How Star Horn Royal Club can upset Samsung Galaxy White in the World final
Samsung Galaxy White is on a completely different level compared to every other team at the League of Legends 2014 World Championship. They’ve only lost one of their 13 games, and they were only truly challenged in one of their 12 wins, blowing their opposition away on a consistent basis. A best-of-five series win by China’s Star Horn Royal Club to take the title would be a tremendous upset, but Samsung White isn’t invincible. What does Royal Club need to do in order to knock off the Samsung juggernaut?
The primary engine of Samsung White’s dominance is their pair of solo laners, Heo “PawN” Won-seok and Jang “Looper” Hyeong-seok. They are the only two players in the tournament with a KDA over 11. To make matters worse, both players play a variety of champions so trying to commit multiple bans to weaken either will be an ineffective tactic.
The common sports cliche “he is going to get his” describes a player that is playing at a superstar level, one so good you can’t strategize around shutting them down, you can only limit the damage they’ll inevitably do to you. That truism applies to both Heo and Jang at Worlds so far. Star Horn Royal Club’s solo laners, Cola and Corn, cannot be expected to win in their lane barring a large amount of assistance from jungler Choi “inSec” In-seok.
Since the two Royal Club solos have to play containment, champions that they are comfortable on will be of paramount importance. On top of that, a slant toward “playing safe,” or showing a willingness to hang back even at the cost of some early creep kills, and not overextend will assist the lanes get into the middle game without a catastrophic mistake.
There is one point where Star Horn Royal Club is statistically superior to Samsung White: the duo lane. AD Carry Jian “Uzi” Zi-hao bludgeoned bottom lanes throughout Star Horn Royal Club’s surge from the end of LPL summer through the 2014 World Championship.
Arguably the strongest point of Jian’s game is his wide champion pool. He’s had success on multiple AD carries, including Lucian and Twitch. He also has a pocket Vayne pick that is among the best in the world.
What makes Jian so effective in game is the combination of mechanical wizardry and maniacal aggression. He is adept at controlling a lane, and forcing the opposing duo to respond to his actions.
Jian’s aggression can leave him in a bad spot if he extends too far into enemy territory, but he has benefitted from the presence of Yoon “Zero” Kyung-sup. Yoon has an uncanny ability to save Jian from a bad situation, particularly if he gets to play Thresh. Jian sometimes seems to use the saving grace of Thresh’s Dark Passage as a blessing to go full bore since he trusts Yoon to get him out of sticky situations.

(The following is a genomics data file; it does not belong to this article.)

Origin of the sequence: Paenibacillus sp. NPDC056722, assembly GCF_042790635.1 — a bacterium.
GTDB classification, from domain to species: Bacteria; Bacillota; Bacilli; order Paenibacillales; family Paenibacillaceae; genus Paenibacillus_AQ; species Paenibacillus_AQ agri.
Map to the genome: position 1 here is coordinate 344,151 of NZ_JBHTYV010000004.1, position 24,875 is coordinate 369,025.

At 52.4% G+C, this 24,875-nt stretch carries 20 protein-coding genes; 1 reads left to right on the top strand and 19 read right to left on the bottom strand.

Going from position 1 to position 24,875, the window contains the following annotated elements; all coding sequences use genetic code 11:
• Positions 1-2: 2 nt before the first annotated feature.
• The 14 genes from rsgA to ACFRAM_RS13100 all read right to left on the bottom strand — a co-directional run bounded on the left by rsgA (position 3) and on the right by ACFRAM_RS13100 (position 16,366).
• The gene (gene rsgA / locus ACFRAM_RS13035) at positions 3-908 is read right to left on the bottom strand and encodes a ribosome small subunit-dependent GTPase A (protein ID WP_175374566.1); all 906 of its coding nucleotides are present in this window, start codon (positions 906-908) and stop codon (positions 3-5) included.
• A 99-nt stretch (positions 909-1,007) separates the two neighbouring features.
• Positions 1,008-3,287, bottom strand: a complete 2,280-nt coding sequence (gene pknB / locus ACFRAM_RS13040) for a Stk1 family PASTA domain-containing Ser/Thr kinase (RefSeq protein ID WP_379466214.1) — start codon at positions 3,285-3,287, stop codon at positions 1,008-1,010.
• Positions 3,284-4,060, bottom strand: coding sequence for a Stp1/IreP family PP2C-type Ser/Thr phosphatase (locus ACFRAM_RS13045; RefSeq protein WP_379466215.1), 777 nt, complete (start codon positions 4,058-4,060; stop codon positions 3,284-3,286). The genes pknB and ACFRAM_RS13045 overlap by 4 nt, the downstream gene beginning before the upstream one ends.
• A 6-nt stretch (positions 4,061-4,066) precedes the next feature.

Star Horn Royal Club will not beat White unless their duo lane gets ahead early. A Samsung White squad that has all three of their carries firing on all cylinders is nigh unbeatable. The best chance for Royal Club to throw a wrench in the White machine is in the bottom lane.
The jungle has evolved into a role that is focused on specific, increased pressure on a certain lane. A jungler’s main role is to either bring pressure to bear in order to force wins in the early game, or counter that extra pressure. Star Horn Royal Club’s Choi “inSec” In-seok prefers to attack, focing his foes to react.
The key for Royal Club is to decide where to bring that pressure. Choi typically prefers to lurk around the bottom lane to provide support for Jian and Yoon. That support is crucial to get Jian into a position for him to carry the team to a win.
It is not outside of the realm of possibility that Choi heads for his solo lanes instead. While both of the Royal Club solos are at a disadvantage, a timely attack from out of the jungle could equalize, if not outright win, the early part of the game.
In either case, Choi loves junglers with built in mobility such as Lee Sin, Kha’Zix or Rengar. All of the mobility allows him to come from an unexpected angle and get on top of an enemy champion so fast that they can’t effectively respond. Even if White heavily invest their bans in taking away the mobility junglers, Choi has shown a wide champion pool thanks to his Fiddlesticks and Pantheon games in the semifinals.
Beating White Mid and Late
Throughout the tournament, Samsung White has shown an ability to throw an early haymaker, and then ride the reverberations of that decisive fight or objective to a victory. Ironically, Star Horn Royal Club has done a lot of the same during their march to the finals.
For Royal Club to stand a solid chance, they need to roll with that powerful Samsung punch. It is going to come in every game, barring a series of cataclysmic misplays. Royal Club must take the shot, and respond. If they get too far down, White will continue to do what they’ve done throughout the tournament and run away with the game.
Historically, White has not done well when they’ve been put in uncomfortable positions. A close game, or one where they are constantly skirmishing, has been their undoing. In that scenario, Royal Club can outfight White. For all of their hype, White’s teamfight wins have been predicated off of large leads during the World Championship.
If Royal Club can take the survive the early barrage from White and then force them to fight on equal, or near equal, terms, they have a solid chance of pulling off a stunning upset. Unfortunately, no team has been able to weather the White storm early, but Star Horn Royal Club presents an interesting stylistic challenge for the Korean powerhouse.